This tutorial will show you how to make a few common plots with time series data, including a Fourier domian representation, an amplitude spectral density, and a spectrogram.

Create a file called `lotsofplots.py`

and start with
the following code:

```
import numpy as np
import h5py
import matplotlib.pyplot as plt
import matplotlib.mlab as mlab
import readligo as rl
```

Notice that `readligo`

just refers to the
sample reader functions
described in step 4, which
read data from a LIGO data file. Of course, you can also
write your own code for this.
We also added the `mlab`

module from `matplotlib`

,
which includes a function to calculate a power spectral density (PSD).
To start, we'll read the strain data and data quality information
from the
LIGO data file
that you downloaded in
step 1 of the introductory
tutorial:
```
fileName = 'fileName = 'H-H1_LOSC_4_V1-815411200-4096.hdf5'
strain, time, channel_dict = rl.loaddata(fileName)
ts = time[1] - time[0] #-- Time between samples
fs = int(1.0 / ts) #-- Sampling frequency
```

To make some example plots, let's pick a segment of "good data", and then
work with just the first 16 seconds of data in the segment:
```
segList = rl.dq_channel_to_seglist(channel_dict['DEFAULT'], fs)
length = 16 # seconds
strain_seg = strain[segList[0]][0:(length*fs)]
time_seg = time[segList[0]][0:(length*fs)]
```

In the example, we'll use `pyplot.suplot`

so that all of the
plots will be on one figure. You may prefer to use `pyplot.figure()`

instead to make separate figures. To set up a grid of
6 figures, with a little extra space for axis labels:
```
fig = plt.figure(figsize=(10,10))
fig.subplots_adjust(wspace=0.3, hspace=0.3)
plt.subplot(321)
```

```
plt.plot(time_seg - time_seg[0], strain_seg)
plt.xlabel('Time since GPS ' + str(time_seg[0]))
plt.ylabel('Strain')
```

If you don't see the plot, try the command `plt.show()`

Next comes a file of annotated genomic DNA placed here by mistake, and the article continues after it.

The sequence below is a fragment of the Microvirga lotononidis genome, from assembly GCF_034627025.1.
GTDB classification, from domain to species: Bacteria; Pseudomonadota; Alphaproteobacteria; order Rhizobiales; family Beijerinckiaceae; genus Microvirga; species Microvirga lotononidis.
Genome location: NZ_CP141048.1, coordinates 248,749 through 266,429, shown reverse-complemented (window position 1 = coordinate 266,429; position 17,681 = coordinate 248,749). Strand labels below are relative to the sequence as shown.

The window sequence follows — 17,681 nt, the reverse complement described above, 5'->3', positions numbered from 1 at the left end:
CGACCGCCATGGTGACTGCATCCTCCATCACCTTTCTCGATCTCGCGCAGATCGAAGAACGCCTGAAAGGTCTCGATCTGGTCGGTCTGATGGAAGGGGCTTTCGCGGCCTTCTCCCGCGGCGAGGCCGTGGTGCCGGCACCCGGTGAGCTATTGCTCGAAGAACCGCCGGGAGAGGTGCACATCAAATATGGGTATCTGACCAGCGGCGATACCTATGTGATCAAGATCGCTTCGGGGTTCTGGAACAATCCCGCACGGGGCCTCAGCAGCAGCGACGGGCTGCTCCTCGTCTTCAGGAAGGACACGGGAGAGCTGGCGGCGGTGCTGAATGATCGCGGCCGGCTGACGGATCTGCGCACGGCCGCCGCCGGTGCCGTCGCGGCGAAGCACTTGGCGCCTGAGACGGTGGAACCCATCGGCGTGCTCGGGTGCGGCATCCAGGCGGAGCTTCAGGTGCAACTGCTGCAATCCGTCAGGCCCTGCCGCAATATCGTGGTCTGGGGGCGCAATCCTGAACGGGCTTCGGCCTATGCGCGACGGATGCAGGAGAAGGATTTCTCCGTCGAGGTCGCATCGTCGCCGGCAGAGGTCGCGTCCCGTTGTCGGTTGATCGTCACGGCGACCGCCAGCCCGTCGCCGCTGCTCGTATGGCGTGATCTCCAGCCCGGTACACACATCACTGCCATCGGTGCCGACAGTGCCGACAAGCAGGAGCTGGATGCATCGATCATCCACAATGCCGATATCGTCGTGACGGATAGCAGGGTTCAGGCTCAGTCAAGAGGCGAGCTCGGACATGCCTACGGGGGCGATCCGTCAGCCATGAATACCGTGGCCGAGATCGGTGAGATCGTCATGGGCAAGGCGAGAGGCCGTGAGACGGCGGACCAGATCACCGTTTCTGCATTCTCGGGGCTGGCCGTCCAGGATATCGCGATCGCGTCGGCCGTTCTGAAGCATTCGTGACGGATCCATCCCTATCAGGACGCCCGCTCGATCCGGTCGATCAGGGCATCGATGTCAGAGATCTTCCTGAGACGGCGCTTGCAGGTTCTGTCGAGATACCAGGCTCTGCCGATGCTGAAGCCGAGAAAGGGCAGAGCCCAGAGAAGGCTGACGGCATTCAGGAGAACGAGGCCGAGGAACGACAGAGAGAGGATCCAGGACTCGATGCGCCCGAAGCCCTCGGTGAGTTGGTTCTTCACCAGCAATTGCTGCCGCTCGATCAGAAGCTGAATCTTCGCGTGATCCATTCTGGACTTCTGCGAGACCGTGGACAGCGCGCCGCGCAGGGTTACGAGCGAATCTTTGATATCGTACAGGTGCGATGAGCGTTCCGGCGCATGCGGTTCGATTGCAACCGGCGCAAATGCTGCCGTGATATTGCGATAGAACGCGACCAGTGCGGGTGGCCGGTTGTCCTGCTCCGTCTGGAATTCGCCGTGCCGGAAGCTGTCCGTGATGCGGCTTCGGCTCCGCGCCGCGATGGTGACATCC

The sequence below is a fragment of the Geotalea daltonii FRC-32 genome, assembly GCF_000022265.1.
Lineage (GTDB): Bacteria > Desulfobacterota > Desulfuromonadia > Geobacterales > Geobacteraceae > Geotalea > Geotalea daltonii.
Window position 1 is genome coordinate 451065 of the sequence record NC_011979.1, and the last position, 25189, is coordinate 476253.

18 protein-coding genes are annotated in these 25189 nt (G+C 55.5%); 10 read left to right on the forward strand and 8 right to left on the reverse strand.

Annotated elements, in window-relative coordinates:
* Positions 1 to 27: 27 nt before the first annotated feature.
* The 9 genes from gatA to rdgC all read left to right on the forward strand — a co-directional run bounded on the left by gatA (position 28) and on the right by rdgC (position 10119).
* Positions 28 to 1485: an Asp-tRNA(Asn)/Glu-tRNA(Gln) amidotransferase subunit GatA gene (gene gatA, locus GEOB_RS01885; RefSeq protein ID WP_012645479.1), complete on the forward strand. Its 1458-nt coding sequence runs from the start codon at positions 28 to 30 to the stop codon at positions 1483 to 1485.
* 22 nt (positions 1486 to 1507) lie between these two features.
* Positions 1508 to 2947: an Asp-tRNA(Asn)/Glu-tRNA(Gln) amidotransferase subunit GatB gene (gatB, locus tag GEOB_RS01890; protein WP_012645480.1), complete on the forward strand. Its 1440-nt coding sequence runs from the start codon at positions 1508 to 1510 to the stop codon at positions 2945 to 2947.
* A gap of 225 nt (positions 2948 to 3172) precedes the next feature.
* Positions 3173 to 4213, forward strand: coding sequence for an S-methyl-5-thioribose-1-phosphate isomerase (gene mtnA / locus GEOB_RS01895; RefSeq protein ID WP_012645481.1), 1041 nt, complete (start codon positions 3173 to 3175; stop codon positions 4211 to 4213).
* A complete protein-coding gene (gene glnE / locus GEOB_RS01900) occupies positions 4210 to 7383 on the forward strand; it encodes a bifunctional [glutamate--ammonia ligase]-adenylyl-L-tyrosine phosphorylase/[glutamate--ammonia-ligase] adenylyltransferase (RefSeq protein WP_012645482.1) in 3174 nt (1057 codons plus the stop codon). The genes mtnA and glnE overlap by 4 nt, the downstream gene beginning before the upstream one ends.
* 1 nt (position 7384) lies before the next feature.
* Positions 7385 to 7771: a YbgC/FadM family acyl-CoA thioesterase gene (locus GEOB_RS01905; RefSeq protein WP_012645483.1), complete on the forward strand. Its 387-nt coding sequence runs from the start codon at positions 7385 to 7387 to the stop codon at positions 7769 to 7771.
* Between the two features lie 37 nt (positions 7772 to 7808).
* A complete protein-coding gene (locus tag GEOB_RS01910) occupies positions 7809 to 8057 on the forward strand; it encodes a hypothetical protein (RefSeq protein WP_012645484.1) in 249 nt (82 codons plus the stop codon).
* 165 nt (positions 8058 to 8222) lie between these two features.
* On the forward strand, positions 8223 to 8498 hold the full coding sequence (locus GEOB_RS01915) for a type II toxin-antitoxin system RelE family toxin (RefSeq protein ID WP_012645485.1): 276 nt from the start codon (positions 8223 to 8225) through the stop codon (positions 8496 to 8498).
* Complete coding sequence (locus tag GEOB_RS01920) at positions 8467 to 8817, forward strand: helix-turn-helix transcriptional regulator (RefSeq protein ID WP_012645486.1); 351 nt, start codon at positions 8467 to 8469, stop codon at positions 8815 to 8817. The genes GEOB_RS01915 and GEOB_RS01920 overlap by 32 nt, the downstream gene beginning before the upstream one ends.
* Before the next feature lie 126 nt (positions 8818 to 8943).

.

```
window = np.blackman(strain_seg.size)
windowed_strain = strain_seg*window
freq_domain = np.fft.rfft(windowed_strain) / fs
freq = np.fft.rfftfreq(len(windowed_strain))*fs
```

The vector returned in `freq_domain`

is complex.
Let's just plot the magnitude of this vector:
```
plt.subplot(322)
plt.loglog( freq, abs(freq_domain))
plt.axis([10, fs/2.0, 1e-24, 1e-18])
plt.grid('on')
plt.xlabel('Freq (Hz)')
plt.ylabel('Strain / Hz')
```

```
Pxx, freqs = mlab.psd(strain_seg, Fs = fs, NFFT=fs)
plt.subplot(323)
plt.loglog(freqs, Pxx)
plt.axis([10, 2000, 1e-46, 1e-36])
plt.grid('on')
plt.ylabel('PSD')
plt.xlabel('Freq (Hz)')
```

You can also plot an amplitude spectra density the same way,
just by taking the square root, `np.sqrt()`

, of `Pxx`

.
```
NFFT = 1024
window = np.blackman(NFFT)
plt.subplot(325)
spec_power, freqs, bins, im = plt.specgram(strain_seg, NFFT=NFFT, Fs=fs,
window=window)
```

Mainly, this spectrogram shows what we already knew from the PSD:
there is a lot more power at very low frequencies than high frequencies.
If we are looking for time variation in the data, it can be
helpful to normalize each frequency bin by the typical power
at that frequency. We can do this, and then re-plot the
spectrogram, using the `colormesh`

function:
```
med_power = np.zeros(freqs.shape)
norm_spec_power = np.zeros(spec_power.shape)
index = 0
for row in spec_power:
med_power[index] = np.median(row)
norm_spec_power[index] = row / med_power[index]
index += 1
ax = plt.subplot(326)
ax.pcolormesh(bins, freqs, np.log10(norm_spec_power))
```